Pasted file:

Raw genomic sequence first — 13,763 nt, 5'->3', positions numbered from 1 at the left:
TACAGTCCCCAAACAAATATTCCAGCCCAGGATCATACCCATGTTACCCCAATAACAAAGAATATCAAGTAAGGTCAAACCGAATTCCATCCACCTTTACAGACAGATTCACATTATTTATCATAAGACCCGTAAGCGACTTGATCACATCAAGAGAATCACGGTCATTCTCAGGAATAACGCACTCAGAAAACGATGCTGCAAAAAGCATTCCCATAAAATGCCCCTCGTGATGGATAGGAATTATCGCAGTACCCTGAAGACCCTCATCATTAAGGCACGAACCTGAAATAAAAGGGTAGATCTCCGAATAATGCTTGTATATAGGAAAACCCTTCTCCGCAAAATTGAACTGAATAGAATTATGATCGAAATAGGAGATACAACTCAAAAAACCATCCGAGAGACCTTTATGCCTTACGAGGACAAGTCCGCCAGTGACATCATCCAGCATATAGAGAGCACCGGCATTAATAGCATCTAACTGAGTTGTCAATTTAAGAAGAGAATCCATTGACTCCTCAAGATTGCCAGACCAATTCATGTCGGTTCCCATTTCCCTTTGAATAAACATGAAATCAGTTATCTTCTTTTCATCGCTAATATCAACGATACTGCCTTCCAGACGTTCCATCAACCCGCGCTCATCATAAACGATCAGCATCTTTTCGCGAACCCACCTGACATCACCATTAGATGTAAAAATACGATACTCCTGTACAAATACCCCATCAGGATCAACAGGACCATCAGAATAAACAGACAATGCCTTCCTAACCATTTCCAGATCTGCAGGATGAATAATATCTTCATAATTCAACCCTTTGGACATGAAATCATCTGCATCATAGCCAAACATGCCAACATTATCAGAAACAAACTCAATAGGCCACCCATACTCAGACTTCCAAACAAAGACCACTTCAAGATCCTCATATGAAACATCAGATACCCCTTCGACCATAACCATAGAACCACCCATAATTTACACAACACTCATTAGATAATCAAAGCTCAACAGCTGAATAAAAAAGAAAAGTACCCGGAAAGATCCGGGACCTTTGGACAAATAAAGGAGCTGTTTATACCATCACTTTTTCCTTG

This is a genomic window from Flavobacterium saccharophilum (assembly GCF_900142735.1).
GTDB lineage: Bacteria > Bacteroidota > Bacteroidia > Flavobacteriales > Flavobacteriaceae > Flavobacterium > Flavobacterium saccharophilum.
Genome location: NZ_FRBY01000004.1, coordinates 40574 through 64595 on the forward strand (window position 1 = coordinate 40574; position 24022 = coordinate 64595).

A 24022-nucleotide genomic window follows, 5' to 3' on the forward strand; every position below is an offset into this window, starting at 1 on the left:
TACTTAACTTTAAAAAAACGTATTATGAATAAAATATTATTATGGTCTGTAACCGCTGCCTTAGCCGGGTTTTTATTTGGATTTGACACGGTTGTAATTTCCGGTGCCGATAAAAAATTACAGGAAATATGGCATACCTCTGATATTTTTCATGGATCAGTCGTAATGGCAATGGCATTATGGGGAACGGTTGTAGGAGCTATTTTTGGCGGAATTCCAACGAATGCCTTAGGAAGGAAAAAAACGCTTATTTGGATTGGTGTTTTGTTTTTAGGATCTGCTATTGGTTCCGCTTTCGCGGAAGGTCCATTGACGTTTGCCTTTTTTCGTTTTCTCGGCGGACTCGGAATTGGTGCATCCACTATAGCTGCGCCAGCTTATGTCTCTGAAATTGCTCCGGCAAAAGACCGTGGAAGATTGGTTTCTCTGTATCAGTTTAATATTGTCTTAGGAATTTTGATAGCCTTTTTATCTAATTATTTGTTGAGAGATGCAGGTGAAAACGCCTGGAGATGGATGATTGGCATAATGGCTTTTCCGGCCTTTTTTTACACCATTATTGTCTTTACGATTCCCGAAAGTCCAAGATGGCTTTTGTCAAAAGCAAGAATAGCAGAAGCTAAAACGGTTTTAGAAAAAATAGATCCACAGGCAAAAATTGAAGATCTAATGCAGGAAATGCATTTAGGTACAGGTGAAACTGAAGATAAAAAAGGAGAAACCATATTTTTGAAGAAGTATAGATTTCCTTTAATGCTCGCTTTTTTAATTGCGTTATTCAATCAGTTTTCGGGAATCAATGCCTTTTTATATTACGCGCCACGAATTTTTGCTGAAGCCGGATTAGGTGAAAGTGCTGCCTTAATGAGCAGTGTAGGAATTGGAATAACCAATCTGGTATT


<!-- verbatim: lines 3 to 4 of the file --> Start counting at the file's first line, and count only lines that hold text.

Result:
This is a genomic window from Flavobacterium saccharophilum (assembly GCF_900142735.1).
GTDB lineage: Bacteria > Bacteroidota > Bacteroidia > Flavobacteriales > Flavobacteriaceae > Flavobacterium > Flavobacterium saccharophilum.